Bascom S. Deaver

From Wikipedia, the free encyclopedia
Jump to: navigation, search

Bascom Sine Deaver, Jr. (born August 16, 1930 in Macon, GA)[1] is a physicist known for his research into superconductor applications, and is a professor and assistant chairman for undergraduate studies of the physics department at the University of Virginia. A leading researcher in the field of superconductors, he is noted for his discovery that the magnetic flux threading a superconducting ring is quantized, a foundational discovery that led to the development of superconducting quantum interference devices, superconducting magnetometers, and superconducting tunnel junction diodes for use in microwave receivers.[2] As a professor, Deaver has overseen 26 Ph.D. students, developed two undergraduate concentrations in optics and computational physics, and innovated a B.A. degree for students, a program designed to "expose students to the intellectual beauty of physics without sophisticated mathematics."[3]

Early life and education[edit]

Deaver received his undergraduate B.S. degree from the Georgia Institute of Technology in 1952, and his masters at Washington University in St. Louis in 1954.


Between 1954 and 1957 he was a physicist and commissioned lieutenant in the United States Air Force at the Air Force Special Weapons Center at Kirtland Air Force Base in New Mexico. Deaver began his career as a professor at the University of Virginia in 1965, having completed in 1962 his Ph.D. at Stanford University, under the supervision of William M. Fairbank, with thesis Experimental evidence for quantized magnetic flux in superconducting cylinders. He attended the Massachusetts Institute of Technology as an Alfred P. Sloan Fellow between 1966 and 1968.[3]

Deaver has received a number of awards at the University, including the Alumni Association's Distinguished Professor Award for teaching in 2004.[4] He is a member of the American Physical Society, the Virginia Academy of Science, the Raven Society, Sigma Xi, Tau Beta Pi, Sigma Pi Sigma, and Omicron Delta Kappa. In 2000 he received the George B. Pegram Award, for "Excellence in the Teaching of Physics in the Southeast", from the Southeastern Section of the American Physical Society.[5]

In 2008 the physics department announced the establishment of the Bascom S. Deaver Scholarship Fund, the first undergraduate scholarship program in physics at UVA, "in recognition of Prof. Deaver's great impact on [the UVA physics] program."[6]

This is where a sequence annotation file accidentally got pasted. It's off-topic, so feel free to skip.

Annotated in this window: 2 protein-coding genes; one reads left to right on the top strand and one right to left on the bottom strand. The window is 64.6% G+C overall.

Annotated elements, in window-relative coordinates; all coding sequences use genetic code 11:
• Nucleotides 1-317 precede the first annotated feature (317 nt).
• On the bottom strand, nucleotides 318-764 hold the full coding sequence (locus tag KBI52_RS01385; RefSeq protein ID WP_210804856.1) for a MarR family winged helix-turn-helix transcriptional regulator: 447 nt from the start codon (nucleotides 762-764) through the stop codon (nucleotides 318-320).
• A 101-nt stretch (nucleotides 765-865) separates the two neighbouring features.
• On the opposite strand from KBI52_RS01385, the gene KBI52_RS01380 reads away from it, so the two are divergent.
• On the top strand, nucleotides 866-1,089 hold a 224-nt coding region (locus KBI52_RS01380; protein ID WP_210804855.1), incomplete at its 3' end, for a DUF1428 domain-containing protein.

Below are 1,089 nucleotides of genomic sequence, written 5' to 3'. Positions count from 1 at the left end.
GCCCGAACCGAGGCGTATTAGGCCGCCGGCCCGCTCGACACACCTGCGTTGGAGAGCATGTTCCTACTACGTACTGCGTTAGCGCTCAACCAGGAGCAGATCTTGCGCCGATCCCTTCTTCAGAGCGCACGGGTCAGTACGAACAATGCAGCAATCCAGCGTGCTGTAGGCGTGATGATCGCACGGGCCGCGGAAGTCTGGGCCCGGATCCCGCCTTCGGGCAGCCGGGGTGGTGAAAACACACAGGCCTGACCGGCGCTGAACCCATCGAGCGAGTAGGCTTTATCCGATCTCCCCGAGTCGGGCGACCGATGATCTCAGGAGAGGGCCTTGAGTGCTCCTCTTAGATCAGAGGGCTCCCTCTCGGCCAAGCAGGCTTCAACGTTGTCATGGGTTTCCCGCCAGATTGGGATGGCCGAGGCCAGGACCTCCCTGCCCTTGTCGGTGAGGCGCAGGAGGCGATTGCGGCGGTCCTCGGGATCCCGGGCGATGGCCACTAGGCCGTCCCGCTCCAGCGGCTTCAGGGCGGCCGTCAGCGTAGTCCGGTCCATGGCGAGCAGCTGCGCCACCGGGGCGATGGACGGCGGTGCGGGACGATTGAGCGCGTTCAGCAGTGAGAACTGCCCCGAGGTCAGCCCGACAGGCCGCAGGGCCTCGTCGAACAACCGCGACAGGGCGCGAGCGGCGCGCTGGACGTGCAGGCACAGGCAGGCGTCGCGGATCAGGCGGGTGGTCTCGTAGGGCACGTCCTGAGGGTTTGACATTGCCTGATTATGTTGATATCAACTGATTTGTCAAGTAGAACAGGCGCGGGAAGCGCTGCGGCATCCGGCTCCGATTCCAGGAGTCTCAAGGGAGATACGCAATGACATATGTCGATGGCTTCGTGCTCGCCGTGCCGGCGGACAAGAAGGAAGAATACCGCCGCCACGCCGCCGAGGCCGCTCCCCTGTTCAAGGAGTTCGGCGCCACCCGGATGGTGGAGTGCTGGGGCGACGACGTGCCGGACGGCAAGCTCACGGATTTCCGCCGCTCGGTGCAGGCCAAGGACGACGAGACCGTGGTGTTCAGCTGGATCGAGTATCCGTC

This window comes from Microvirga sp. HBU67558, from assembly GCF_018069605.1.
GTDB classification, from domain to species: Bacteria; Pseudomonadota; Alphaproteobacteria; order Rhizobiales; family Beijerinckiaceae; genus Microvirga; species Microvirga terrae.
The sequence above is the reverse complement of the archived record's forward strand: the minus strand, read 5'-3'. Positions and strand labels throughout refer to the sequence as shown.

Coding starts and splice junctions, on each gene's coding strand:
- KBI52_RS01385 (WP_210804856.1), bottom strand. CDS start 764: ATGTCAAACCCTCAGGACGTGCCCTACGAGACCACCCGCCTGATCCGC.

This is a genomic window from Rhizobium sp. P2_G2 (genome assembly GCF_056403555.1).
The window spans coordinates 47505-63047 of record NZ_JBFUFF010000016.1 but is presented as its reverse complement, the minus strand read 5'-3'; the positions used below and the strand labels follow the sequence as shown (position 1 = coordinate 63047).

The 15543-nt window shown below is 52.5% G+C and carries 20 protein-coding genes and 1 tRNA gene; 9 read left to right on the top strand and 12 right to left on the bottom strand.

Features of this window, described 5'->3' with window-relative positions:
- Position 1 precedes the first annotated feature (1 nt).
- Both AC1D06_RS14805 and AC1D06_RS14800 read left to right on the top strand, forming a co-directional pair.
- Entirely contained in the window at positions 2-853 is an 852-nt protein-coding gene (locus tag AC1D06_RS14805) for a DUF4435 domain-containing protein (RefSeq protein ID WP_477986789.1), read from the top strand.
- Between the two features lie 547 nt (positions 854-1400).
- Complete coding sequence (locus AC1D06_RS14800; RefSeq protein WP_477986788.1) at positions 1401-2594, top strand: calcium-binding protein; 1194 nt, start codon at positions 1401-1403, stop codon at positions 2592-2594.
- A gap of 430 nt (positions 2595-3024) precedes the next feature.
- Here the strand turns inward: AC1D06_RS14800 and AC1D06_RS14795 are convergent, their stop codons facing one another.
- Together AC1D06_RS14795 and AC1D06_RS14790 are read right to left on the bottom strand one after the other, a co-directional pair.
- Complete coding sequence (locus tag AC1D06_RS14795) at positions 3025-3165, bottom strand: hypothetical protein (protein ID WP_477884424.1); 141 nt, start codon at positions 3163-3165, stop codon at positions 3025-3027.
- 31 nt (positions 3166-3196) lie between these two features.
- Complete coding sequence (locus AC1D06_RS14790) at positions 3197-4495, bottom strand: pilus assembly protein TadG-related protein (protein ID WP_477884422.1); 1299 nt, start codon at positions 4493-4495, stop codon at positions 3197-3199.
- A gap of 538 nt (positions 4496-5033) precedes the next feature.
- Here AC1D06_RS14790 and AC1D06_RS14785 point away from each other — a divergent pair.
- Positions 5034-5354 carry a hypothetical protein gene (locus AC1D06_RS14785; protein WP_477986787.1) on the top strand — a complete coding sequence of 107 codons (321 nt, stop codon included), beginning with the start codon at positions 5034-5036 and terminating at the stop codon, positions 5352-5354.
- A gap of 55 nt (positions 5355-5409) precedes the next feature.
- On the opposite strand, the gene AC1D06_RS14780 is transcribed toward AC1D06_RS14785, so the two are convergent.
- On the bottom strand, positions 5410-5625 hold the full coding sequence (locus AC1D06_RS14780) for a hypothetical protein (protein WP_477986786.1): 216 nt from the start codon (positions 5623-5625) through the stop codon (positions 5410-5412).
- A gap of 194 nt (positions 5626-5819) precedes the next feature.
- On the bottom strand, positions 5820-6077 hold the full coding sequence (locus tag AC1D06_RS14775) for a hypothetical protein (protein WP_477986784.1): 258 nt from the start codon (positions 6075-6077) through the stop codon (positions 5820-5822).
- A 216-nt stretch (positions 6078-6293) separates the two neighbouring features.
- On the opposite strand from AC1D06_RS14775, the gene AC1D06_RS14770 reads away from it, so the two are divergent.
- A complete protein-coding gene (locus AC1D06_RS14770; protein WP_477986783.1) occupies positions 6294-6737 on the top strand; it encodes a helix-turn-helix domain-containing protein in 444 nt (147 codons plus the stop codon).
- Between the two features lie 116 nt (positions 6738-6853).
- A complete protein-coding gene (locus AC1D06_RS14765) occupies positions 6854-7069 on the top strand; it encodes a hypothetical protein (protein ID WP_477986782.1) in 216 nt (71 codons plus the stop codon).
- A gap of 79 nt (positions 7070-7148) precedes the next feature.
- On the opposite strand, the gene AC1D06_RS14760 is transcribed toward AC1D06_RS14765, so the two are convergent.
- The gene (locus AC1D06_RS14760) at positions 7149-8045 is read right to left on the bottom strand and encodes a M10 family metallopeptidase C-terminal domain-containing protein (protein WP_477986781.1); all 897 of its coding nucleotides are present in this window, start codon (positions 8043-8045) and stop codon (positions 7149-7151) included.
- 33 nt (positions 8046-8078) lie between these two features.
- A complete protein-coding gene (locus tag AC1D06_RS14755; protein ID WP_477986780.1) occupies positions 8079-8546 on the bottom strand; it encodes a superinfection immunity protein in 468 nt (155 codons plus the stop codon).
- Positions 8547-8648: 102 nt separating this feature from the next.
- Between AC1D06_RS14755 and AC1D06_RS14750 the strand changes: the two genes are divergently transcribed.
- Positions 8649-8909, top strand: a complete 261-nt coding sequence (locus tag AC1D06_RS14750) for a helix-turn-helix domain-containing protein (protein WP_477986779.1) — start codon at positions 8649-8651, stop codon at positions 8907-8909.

Inventor(s) Year Patent No. Invention Title
M. Bol, B.S. Deaver, Jr., and W.M. Fairbank 1969 U.S. Patent 3,454,875 Superconductive Circuit and Method for Measuring Magnetic Fields and Magnetic Properties of Materials Employing Serially Connected Superconducting Loops
Julia W. P. Hsu, Mark Lee, and Bascom S. Deaver, Jr. 1999 U.S. Patent 5,886,532 Nanometer Distance Regulation using Electromechanical Power Dissipation

Notes and references[edit]

  1. ^ Hesler, J.L.; Hesler, J.L.; Hall, W.R.; Crowe, T.W.; Weikle R.M., II; Deaver B.S., Jr; Bradley, R.F.; Shing-Kuo Pan (May 1997). "Fixed-tuned submillimeter wavelength waveguide mixers using planar Schottky-barrier diodes" (PDF). IEEE Transactions on Microwave Theory and Techniques. 45 (5): 653–658. Bibcode:1997ITMTT..45..653H. doi:10.1109/22.575581. 
  2. ^ "Memorial Resolution: William Martin Fairbank (1917-1989)" (PDF). Archived from the original (PDF) on 2007-06-09. Retrieved 2008-06-10. 
  3. ^ a b "Summary of Accomplishments: Bascom S. Deaver, Jr." (PDF). University of Virginia. Retrieved 2008-06-06. 
  4. ^ Brickhouse, Robert (2004-04-23). "2004 University of Virginia Teaching Awards". Inside UVA. Archived from the original on 2008-07-23. 
  5. ^ "George B. Pegram Award". APS Physics: SESAPS (home page). Archived from the original on 5 July 2008. Retrieved 2008-06-10. 
  6. ^ "Bascom S. Deaver Scholarship Fund". University of Virginia Department of Physics. Archived from the original on 15 June 2008. Retrieved 2008-06-06.